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2. What are the two things critics site for teachers not being professionals?

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3. How do the primary arguments for and against teacher professionalism balance each other out?

1. Sets of moral standards for acceptable professional behavior.

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2. lack of rigorous training; lack of autonomy

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3. Although the rigor of training isn’t great, it is increasing. The current autonomy is restricted, but still have considerable autonomy in the classroom.

Name the three types of diversity in the classroom.
socioeconomic status; mature learners vs. slower developing; personality differences
Define socioeconomic status.
The combination of parents’ income, level of education, and jobs they have.

Summarize the No Child Left Behind Act in one setence.

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What two things did this affect positively?

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What power did it give the states over education?

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Define AYP.

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Law passed in 2001 that requires states to report student progress in terms of ethnic, cultural, and socioeconomic background.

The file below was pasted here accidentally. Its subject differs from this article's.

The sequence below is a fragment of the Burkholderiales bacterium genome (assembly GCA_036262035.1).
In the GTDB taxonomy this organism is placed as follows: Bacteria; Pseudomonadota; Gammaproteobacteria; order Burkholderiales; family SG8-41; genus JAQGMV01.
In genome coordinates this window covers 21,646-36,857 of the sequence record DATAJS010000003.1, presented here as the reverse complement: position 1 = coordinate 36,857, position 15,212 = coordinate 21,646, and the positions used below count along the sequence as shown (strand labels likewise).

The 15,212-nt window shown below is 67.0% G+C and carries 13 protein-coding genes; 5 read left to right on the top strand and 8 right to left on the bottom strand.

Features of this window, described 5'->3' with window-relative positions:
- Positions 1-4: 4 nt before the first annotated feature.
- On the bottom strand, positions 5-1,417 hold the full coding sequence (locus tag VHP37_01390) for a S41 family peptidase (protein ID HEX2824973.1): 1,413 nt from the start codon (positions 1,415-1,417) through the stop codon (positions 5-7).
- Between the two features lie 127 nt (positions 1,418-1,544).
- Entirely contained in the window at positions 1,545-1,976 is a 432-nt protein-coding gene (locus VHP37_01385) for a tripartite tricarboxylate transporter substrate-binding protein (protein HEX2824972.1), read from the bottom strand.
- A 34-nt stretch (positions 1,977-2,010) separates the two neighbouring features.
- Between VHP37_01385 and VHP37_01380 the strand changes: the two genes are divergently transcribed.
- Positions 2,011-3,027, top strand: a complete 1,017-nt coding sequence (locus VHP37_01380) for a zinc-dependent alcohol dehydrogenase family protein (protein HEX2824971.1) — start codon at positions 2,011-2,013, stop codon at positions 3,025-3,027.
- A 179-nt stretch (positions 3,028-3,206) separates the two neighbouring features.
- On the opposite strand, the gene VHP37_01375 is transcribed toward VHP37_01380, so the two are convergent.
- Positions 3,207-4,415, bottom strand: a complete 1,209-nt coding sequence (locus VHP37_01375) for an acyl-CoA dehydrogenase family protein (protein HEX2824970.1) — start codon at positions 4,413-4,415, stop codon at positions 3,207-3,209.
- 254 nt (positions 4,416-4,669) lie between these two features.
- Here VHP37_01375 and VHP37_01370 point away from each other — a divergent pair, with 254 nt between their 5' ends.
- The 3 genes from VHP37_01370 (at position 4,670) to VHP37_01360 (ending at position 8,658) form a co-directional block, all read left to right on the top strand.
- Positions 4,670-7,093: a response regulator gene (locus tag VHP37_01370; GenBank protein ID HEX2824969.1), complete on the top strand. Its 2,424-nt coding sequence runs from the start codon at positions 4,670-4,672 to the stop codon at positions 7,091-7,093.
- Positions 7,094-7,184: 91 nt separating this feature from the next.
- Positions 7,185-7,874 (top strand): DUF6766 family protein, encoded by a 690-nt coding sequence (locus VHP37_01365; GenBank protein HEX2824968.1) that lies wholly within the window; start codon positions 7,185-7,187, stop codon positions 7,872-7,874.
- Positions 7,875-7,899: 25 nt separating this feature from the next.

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Increased professionalism; improved teacher quality

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Allows each state to design own standards and evaluation system.

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Adequate Yearly Progress; Requires students to show demonstrated progress in statewide tests toward meeting state standards.

Why is an understanding of different teaching and learning environments important for beginning teachers?
These environments present different opportunities and challenges.

A. Match the following to either rural, urban, or suburban schools:

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1. Employ more than 1/5 of our nation’s teachers.

2. Children of well-educated professionals in high-tech industries.  

3. Results in lots of stereotypes.

4. Smaller than other schools and districts.

5. Families tend to select neighborhoods based on school district reputation.

6. Students tend to come to school with more needs than advantaged students.

7. Growing tax base.

8. Mostly cultural minorities.

9. Tend to offer salary bonuses, support for housing, moving expenses.

10. Stiff competition for jobs, especially for beginning teachers.

11. Large schools.

12. Average of 77 students.

13. Beginner teachers more likely to get first job offer here.